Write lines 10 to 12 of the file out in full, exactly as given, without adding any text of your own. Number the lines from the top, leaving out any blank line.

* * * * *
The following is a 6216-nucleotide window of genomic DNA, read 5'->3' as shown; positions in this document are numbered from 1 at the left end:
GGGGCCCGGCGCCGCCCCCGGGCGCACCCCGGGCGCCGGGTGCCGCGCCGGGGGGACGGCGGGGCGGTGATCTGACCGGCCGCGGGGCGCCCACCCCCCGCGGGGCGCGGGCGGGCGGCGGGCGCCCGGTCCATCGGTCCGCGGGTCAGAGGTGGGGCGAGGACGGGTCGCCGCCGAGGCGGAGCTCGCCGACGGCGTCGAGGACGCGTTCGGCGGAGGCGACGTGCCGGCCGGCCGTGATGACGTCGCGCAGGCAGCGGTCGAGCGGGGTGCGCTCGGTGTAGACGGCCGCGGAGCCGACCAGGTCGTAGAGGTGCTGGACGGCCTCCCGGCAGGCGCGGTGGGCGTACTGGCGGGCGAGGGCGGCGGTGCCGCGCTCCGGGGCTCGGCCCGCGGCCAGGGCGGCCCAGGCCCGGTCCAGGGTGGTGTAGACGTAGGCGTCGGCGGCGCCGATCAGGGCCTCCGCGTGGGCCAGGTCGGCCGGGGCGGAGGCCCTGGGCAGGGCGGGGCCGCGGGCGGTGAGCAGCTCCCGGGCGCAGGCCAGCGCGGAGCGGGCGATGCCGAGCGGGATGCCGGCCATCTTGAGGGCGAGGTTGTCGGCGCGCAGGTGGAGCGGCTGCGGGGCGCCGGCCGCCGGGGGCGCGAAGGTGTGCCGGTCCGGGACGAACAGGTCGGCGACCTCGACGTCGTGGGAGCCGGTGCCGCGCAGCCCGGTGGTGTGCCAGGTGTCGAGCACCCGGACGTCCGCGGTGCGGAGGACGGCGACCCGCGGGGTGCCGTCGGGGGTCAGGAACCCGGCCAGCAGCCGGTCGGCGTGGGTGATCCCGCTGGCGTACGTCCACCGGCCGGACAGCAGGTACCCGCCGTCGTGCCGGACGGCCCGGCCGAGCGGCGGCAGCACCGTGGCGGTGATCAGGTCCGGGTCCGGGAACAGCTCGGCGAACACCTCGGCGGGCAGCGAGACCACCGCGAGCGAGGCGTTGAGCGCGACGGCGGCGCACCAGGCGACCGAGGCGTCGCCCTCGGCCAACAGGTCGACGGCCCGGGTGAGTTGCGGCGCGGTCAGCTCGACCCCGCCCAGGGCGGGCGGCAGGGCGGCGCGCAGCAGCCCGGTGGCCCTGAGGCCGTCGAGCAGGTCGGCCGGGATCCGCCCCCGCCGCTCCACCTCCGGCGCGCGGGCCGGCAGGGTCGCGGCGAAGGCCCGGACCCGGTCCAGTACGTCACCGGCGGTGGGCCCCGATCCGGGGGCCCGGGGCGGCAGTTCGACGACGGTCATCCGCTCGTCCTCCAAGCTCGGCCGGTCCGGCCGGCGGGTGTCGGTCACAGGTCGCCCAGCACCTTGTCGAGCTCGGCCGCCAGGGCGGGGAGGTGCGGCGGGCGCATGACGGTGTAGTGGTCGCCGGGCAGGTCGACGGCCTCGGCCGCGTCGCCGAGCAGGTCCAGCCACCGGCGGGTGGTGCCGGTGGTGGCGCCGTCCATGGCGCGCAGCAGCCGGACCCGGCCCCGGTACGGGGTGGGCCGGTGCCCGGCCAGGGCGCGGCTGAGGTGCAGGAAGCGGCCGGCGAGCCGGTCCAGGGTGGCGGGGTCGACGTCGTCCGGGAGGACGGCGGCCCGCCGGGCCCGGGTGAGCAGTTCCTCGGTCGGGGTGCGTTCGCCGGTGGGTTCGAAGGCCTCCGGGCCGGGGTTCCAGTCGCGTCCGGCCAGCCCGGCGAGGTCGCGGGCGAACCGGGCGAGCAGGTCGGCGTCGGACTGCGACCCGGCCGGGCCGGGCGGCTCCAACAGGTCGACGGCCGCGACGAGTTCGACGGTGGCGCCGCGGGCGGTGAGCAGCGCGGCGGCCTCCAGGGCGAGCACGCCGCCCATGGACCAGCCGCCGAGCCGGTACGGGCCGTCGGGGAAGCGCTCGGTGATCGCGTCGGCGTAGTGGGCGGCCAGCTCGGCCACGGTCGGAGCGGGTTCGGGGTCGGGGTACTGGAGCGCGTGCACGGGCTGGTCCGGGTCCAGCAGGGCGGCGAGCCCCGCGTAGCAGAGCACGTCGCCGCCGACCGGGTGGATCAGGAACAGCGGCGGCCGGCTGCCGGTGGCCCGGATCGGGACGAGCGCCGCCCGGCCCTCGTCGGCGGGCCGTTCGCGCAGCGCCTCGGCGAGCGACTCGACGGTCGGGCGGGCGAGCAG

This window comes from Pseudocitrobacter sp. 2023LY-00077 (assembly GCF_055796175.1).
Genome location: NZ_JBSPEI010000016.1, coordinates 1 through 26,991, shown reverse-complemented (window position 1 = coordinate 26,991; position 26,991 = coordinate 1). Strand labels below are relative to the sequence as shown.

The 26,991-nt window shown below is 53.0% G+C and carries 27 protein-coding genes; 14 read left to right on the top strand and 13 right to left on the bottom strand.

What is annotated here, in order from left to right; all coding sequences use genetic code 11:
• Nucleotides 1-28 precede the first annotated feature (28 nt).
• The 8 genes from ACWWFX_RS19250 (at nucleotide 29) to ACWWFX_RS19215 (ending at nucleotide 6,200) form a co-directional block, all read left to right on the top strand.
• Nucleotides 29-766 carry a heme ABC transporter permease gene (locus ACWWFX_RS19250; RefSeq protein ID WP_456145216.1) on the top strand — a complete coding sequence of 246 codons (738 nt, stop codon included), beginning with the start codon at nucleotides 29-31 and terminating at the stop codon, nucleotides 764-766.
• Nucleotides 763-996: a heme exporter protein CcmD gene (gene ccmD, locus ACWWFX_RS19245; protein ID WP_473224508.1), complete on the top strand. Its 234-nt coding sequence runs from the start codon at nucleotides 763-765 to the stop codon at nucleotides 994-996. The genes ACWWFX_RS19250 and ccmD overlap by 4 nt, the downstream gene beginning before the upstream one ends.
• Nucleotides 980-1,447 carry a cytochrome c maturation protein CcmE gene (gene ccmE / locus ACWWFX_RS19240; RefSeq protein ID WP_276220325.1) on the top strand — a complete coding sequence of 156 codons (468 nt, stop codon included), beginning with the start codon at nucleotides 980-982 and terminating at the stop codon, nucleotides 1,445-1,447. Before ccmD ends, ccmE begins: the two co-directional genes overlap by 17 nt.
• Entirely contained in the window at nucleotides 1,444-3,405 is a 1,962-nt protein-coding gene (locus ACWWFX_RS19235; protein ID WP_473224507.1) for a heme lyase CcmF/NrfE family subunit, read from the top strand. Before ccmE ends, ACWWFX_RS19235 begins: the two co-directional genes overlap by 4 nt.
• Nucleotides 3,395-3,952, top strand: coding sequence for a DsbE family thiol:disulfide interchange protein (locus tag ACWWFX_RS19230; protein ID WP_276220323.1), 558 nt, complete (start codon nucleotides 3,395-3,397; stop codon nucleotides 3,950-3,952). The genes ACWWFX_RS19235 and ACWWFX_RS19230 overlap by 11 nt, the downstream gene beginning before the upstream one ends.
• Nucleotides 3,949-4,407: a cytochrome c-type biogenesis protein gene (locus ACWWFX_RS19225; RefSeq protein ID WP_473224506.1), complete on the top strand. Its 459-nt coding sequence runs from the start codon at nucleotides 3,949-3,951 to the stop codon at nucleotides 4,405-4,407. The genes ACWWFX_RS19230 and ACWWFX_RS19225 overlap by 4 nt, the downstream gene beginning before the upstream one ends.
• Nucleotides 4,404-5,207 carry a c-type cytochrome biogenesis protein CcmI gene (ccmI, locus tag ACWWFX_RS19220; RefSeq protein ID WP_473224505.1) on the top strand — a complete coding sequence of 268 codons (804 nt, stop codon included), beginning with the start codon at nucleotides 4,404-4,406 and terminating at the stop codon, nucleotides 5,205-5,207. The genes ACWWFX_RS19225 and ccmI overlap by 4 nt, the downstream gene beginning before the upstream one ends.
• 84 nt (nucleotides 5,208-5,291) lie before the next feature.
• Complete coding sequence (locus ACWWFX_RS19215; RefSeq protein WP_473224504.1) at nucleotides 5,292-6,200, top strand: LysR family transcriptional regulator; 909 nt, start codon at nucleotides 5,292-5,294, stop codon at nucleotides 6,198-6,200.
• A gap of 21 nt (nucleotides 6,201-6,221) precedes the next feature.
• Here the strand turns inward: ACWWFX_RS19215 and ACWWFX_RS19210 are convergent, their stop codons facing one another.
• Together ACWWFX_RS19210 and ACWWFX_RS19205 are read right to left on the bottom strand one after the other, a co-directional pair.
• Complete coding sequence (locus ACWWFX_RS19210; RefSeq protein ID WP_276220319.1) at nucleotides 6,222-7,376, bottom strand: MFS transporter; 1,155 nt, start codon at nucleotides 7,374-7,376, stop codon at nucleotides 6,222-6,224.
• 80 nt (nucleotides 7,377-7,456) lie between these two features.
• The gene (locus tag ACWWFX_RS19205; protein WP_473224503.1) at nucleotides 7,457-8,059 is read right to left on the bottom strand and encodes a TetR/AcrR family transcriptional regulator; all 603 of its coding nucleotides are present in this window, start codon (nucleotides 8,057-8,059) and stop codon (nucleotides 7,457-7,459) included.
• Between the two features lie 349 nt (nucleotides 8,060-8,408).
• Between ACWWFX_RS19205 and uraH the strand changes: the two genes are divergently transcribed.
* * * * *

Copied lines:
• Nucleotides 763-996: a heme exporter protein CcmD gene (gene ccmD, locus ACWWFX_RS19245; protein ID WP_473224508.1), complete on the top strand. Its 234-nt coding sequence runs from the start codon at nucleotides 763-765 to the stop codon at nucleotides 994-996. The genes ACWWFX_RS19250 and ccmD overlap by 4 nt, the downstream gene beginning before the upstream one ends.
• Nucleotides 980-1,447 carry a cytochrome c maturation protein CcmE gene (gene ccmE / locus ACWWFX_RS19240; RefSeq protein ID WP_276220325.1) on the top strand — a complete coding sequence of 156 codons (468 nt, stop codon included), beginning with the start codon at nucleotides 980-982 and terminating at the stop codon, nucleotides 1,445-1,447. Before ccmD ends, ccmE begins: the two co-directional genes overlap by 17 nt.
• Entirely contained in the window at nucleotides 1,444-3,405 is a 1,962-nt protein-coding gene (locus ACWWFX_RS19235; protein ID WP_473224507.1) for a heme lyase CcmF/NrfE family subunit, read from the top strand. Before ccmE ends, ACWWFX_RS19235 begins: the two co-directional genes overlap by 4 nt.